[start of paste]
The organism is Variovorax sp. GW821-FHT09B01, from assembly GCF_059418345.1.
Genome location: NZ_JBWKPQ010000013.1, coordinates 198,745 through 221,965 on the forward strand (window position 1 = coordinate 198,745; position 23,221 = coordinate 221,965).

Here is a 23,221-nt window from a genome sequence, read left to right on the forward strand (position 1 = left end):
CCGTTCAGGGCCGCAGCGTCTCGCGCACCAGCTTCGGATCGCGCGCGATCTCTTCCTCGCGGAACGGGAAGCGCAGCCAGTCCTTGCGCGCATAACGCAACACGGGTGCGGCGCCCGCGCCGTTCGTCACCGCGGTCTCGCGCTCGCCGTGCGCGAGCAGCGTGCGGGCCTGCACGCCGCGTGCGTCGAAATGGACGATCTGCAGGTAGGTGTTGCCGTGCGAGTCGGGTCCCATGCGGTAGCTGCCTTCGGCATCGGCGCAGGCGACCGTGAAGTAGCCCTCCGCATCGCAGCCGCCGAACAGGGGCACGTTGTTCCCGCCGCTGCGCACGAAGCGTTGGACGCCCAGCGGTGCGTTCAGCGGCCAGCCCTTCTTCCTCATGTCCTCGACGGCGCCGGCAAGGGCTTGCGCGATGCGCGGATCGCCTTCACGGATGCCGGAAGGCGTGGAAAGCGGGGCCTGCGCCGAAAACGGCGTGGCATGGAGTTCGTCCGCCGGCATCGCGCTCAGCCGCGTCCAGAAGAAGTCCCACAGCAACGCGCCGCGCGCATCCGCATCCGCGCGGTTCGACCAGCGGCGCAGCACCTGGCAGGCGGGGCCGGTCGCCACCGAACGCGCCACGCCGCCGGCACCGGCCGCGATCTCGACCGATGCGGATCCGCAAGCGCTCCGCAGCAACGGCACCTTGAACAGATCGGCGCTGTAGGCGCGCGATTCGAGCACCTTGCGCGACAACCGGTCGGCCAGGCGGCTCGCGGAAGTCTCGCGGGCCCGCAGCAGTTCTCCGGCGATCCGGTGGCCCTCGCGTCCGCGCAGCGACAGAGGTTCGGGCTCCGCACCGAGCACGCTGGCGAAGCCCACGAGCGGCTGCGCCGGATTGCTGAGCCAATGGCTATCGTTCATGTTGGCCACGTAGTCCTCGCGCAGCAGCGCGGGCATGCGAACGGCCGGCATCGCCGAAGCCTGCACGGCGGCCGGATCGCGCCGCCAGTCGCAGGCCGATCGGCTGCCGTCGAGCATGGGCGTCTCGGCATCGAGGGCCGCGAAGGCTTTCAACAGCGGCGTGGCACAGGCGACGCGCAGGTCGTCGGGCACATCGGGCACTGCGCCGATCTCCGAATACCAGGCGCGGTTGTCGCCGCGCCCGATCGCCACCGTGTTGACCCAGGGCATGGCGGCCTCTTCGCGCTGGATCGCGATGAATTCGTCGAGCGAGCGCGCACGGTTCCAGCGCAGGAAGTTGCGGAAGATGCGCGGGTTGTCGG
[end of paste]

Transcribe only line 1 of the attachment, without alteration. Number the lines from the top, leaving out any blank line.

The organism is Variovorax sp. GW821-FHT09B01, from assembly GCF_059418345.1.